The better option is to find someone to take over your lease since you won’t end up with large fees to terminate your lease. Basically, this process involves “selling” your car to someone who will be legally taking over the lease for the remainder of the term. The process can be laborious if you try to do it on your own, but there are lease transfer companies like Swapalese or LeaseBusters that will advertise your vehicle and work with the financing lease company to transfer the lease agreement to the new owner . They do charge a fee for their services, but the process is far easier on you.

Sell the vehicle to the dealer

In many cases a dealer will sell your vehicle and pay off the lease company if you buy or lease a new vehicle. If you call the general manager or owner of a small dealer, they’re much more likely to help you find out. What they do is call the latest auctions to find out what your car is selling for. If the auction price is close to your lease payoff, you can often negotiate your lease as a ‘trade-in’ and if there is money owed, simply wrap that into the new lease or car loan.  This is often the easiest way to get out of a loan. There may be early pay off fees, but again it can be wrapped into your new lease.  Remember, when you sign a new car lease the payoff schedule is probably one of the most important pieces to negotative.

How to Avoid Breaking a Car Lease

Leasing a car is a long-term commitment, so while you can’t predict what might occur in the future, you can attempt to anticipate and plan for it. Think you’ll have a family before the 5 year lease term will be up? Buy a car that will accommodate one or more child. To ensure your leased vehicle always remains affordable to you over time; choose one with a monthly payment well below your maximum budget.

Edmunds.com has more tips on what you need to do to prepare for breaking or transferring your car lease  .

August 10, 2010 @ 6:00 am
posted by Mego Rider

A writer for the New York Times Wheels section recently described his youth as “driving down the back roads of America pretending his Volkswagen was a Porsche racecar.”

The story (and the writer) may be old, but the dream hasn’t changed. Teenage drivers, particularly males, still feel the need for speed – a need that can be as devastating as it is enticing. According to the Centers for Disease Control, or CDC, teenage car accidents are the leading cause of death among U.S. teens, with those in the 16-19-year-old group four times as likely to crash as older drivers. Read more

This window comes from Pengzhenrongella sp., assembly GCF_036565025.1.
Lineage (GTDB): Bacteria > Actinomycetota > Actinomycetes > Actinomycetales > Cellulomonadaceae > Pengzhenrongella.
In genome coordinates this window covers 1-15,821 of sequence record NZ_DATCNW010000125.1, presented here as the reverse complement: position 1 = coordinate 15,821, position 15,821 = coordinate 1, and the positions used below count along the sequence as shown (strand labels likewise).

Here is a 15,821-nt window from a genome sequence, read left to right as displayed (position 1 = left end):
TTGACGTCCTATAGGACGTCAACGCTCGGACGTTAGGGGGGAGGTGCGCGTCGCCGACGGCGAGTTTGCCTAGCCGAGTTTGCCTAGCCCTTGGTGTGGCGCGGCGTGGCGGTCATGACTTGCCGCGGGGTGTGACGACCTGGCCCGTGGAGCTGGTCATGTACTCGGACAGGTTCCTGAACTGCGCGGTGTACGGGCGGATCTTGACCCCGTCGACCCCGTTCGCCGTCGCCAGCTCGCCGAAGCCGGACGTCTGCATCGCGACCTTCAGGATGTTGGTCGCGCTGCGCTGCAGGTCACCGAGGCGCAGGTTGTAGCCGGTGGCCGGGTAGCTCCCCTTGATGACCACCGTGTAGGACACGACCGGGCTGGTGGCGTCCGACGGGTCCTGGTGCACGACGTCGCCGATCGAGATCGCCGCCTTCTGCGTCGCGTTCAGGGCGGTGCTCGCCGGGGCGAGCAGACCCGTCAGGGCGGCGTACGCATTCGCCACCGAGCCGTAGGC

August 4, 2010 @ 6:48 am
posted by Mego Rider

August 2, 2010 @ 8:11 am
posted by Mego Rider

According to a brochure developed jointly by the NOAA, the American Red Cross, and FEMA, almost half of all deaths from flooding happen to people trapped in vehicles. In fact, only in recent years has heat surpassed flooding as the primary cause of fatalities in the U.S. Flash floods are the most dangerous type of flooding, largely because waters rise rapidly and unexpectedly, especially in arroyos and irrigation ditches not normally associated with water, leaving most drivers (and their passengers) unprepared.

More important, water itself is a tremendous force. It weighs 62.4 pounds per cubic foot, delivering 500 pounds of pressure per square inch to doors and windows. It also makes cars buoyant, subtracting 1500 pounds from the weight of the vehicle for each foot it rises. Water a mere two feet deep can sweep away a vehicle, even a heavy-duty truck or SUV, as well as the bridge it is trapped on. Vehicles trapped in underpasses during rapidly rising water are in even more danger, and when flooding occurs at night drivers often can’t see such danger until it is too late. As Carblog.com notes, even a burst water main can trigger dangerous flooding in low-lying areas. Read more

Summer is traditionally travel season, and the tradition remains strong even in these days of job losses, housing foreclosures and manufacturing downturns.

The upside to families visiting that favorite vacation spot, be it Grandma and Grandpa’s house or a to-die-for cabana on the Pacific near Mazatlan, is that gas prices remain well below 2008’s astronomical $4 a gallon or more.

These prices, which are also sparking a renewed interest in bigger vehicles (think crew-cab trucks and family-sized SUVs like the Ford Flex reviewed on Roadtripsforfamilies.com), average $2.72, offering hope that the family road trip is not a thing of the past (we weren’t all that fond of staycations anyway, were we?). Read more